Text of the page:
MU hospitals fearful of Medicaid cuts

Uninsured patients could undermine the hospital’s newly gained profitability.
Friday, February 11, 2005 | 12:00 a.m. CST; updated 12:33 p.m. CDT, Sunday, July 13, 2008

Gov. Matt Blunt’s proposed Medicaid reforms have some medical professionals worrying about the stability of the MU Health Care system, which recently became profitable after a prolonged financial upheaval.

For fiscal 2004, the health-care system reported a record $26.4 million profit, compared to a $30 million combined loss over the past five years. A reduction of Medicaid eligibility levels of only 5 percent to 10 percent would cause estimated annual losses of $4.5 million to $9 million, system spokeswoman Mary Jenkins said.

“Any cuts in Medicaid eligibility that would increase the number of uninsured patients are a concern for us as a safety-net provider,” Jenkins said. “If people lose their health insurance, they are more likely to postpone care until it is more extensive to treat or until their health is compromised. They are likely to seek more expensive care in hospital emergency rooms, instead of going to their doctor’s office,” Jenkins said.

Medicaid payments to MU Health Care for fiscal 2004 totaled $90.6 million, which represents 18.5 percent of its operating revenue. In 2004, MU Health Care recorded 4,579 Medicaid hospital inpatient admissions and about 81,000 Medicaid outpatient visits. In that same year, MU Health Care provided $40.5 million in uncompensated care.

Rep. Judy Baker, D-Columbia, who has a master’s degree in health care administration from MU and was a health care administrator for 14 years with University Physicians, said the proposed cuts jeopardize MU Health Care’s financial stability.

“I think that it’s a potential financial setback for the (MU) Health Care system, (and they) have worked diligently to improve their financial status,” she said. “These cuts are a type of cost shifting to the university health care system. I think that it continues to put a squeeze on an already stretched system.”

As a provider of indigent care, University Hospital’s emergency room likely will receive more patients without coverage. Throughout the state, more than 60,000 adults would lose their medical coverage over the course of the year because of Medicaid cuts. Medicaid provides health insurance for the poor, people with disabilities, pregnant women, children and older people.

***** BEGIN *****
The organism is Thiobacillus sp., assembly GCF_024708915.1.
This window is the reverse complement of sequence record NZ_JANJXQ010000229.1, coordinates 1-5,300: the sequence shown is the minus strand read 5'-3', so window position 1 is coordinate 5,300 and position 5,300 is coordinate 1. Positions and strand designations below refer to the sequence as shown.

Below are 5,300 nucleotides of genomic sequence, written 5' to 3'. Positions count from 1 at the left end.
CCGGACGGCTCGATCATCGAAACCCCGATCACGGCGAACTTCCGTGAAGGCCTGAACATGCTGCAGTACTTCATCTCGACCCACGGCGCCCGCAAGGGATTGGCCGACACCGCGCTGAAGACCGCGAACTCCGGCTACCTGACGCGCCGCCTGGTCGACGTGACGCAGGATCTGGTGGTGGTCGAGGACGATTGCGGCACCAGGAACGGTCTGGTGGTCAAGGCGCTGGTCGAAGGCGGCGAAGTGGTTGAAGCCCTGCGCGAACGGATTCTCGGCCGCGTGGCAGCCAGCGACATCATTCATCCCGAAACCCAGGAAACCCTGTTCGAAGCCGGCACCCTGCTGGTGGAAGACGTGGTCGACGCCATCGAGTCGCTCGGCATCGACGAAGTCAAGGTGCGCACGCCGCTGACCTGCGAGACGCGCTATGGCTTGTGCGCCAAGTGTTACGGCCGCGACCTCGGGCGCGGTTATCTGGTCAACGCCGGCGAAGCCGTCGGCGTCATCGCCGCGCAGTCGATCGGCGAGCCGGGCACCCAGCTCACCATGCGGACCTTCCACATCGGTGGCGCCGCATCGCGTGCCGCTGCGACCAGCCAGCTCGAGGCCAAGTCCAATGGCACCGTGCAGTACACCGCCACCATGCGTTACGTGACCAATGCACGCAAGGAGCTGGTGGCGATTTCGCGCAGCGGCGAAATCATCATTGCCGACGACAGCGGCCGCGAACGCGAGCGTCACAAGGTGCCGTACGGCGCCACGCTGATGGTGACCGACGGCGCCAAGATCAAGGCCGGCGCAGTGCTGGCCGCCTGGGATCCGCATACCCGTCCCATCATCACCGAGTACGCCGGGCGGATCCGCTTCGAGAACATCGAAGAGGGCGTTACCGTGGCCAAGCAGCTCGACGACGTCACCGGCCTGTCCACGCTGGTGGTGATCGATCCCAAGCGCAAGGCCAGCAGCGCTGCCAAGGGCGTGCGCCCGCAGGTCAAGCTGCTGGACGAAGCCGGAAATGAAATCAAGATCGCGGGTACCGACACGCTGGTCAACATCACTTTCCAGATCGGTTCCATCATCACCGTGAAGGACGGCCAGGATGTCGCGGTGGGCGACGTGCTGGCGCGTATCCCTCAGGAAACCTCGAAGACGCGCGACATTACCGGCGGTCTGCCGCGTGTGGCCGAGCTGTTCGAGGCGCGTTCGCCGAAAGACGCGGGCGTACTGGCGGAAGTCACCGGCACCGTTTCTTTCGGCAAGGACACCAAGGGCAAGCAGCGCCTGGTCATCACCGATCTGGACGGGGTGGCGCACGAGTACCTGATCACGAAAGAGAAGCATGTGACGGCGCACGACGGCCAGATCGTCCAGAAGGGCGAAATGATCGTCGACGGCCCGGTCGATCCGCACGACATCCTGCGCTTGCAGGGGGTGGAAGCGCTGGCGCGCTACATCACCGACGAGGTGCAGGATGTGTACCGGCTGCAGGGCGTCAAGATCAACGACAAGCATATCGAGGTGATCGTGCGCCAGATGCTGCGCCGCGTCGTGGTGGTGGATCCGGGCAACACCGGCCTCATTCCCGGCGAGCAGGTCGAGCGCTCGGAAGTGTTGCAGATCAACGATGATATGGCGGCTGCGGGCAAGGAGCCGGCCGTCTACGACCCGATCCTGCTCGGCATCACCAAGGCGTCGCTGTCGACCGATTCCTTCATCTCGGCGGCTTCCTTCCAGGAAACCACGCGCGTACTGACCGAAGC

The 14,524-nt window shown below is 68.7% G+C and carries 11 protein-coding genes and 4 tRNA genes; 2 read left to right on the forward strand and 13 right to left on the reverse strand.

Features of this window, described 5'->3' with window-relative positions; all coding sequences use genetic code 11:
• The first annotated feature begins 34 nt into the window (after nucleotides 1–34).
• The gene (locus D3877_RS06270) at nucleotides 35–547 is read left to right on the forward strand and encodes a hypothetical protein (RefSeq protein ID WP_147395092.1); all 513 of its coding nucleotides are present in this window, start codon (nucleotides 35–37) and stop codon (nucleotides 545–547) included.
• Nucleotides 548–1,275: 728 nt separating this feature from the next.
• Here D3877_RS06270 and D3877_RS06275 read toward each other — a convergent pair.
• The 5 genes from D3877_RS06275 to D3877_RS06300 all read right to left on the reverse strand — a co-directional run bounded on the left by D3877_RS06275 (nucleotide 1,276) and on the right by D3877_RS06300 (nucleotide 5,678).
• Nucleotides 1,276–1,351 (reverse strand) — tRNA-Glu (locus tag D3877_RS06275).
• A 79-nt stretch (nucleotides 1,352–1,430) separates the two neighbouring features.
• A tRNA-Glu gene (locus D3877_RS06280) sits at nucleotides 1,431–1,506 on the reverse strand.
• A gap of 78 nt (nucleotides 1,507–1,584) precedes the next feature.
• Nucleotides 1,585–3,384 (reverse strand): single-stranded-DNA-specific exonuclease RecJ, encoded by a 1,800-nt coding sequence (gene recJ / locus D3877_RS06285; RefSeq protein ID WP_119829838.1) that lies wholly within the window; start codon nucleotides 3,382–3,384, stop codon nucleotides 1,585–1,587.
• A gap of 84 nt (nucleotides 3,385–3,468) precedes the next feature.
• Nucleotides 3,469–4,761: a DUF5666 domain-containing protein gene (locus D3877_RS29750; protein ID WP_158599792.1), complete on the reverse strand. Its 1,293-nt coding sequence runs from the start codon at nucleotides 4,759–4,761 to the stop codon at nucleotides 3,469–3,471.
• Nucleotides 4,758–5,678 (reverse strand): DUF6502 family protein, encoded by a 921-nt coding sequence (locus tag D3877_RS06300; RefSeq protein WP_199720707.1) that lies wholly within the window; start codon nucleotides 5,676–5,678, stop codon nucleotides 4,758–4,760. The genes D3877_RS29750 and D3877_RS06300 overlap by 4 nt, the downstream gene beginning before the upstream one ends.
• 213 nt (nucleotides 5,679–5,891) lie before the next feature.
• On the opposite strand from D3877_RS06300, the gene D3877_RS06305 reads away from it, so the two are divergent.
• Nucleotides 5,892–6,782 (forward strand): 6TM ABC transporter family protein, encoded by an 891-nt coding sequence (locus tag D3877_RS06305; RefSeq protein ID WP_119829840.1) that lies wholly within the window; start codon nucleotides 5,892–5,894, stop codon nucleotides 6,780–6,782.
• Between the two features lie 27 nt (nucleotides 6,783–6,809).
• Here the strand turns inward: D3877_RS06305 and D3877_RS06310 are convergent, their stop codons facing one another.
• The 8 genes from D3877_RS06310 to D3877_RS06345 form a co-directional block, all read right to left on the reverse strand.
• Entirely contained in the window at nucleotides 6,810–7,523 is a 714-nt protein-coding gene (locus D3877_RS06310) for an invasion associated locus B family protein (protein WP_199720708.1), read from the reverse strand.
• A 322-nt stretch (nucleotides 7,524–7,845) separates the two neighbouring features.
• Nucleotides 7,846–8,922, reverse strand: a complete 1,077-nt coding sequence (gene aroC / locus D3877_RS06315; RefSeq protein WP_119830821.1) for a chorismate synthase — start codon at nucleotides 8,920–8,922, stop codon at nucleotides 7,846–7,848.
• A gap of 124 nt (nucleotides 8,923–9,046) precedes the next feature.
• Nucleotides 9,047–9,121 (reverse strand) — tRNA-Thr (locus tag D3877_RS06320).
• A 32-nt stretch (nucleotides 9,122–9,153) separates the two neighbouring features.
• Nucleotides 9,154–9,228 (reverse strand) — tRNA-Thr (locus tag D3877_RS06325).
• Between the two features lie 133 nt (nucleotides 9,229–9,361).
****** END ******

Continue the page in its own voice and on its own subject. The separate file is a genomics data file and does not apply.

Dave Dillon, vice president of media relations for the Missouri Hospital Association, said he does not know how the proposed cuts will affect specific hospitals. But he said the cuts will be costly to MU Health Care because the system provides a significant amount of indigent care. Hospitals that provide indigent care are required to give emergency medical care to people without insurance.

Under current Medicaid eligibility rules, a family of four must earn less than $14,148 annually. Blunt would reduce that number to $5,655.60. The reductions in eligibility and medical services might force low-income residents to wait for treatment until their conditions become critical.

“These are people who will no longer be able to go to the doctor, for instance, until a medical condition becomes severe enough that it requires emergency room treatment,” said Deb Hendricks, a spokeswoman for the Missouri Department of Social Services. “They won’t have access to day-to-day health care in some cases, and they will have to find their way to health clinics that provide emergency room treatment for the indigent.”

40 percent of Medicaid funding in Missouri comes from state tax dollars; the other 60 percent is from federal money. Last year, 19,608 Boone County residents received Medicaid. More than half were younger than 19.

“Someone is going to pay the cost for health care and it will probably be people who hold private insurance or hospitals who do charity care, but they can only do so much,” Dillon said. “It’s very early in the dialogue to fix a number, but there will be a lot of pain felt.”

Missouri health care advocates predict the proposed Medicaid cuts will further strain a system that is already short of accessible medical care.

Of Missouri’s 114 counties, only four have adequate access to health care, Jennifer Hill, Missouri HealthVoice director. HealthVoice is affiliated with the nonprofit Missouri Budget Project.

The problem with the proposed Medicaid cuts, Hill said, is that the state lacks the capacity to cover the number of people who would be eliminated. Those people will then have to seek indigent care, but no additional money has been set aside to reimburse those health care providers.

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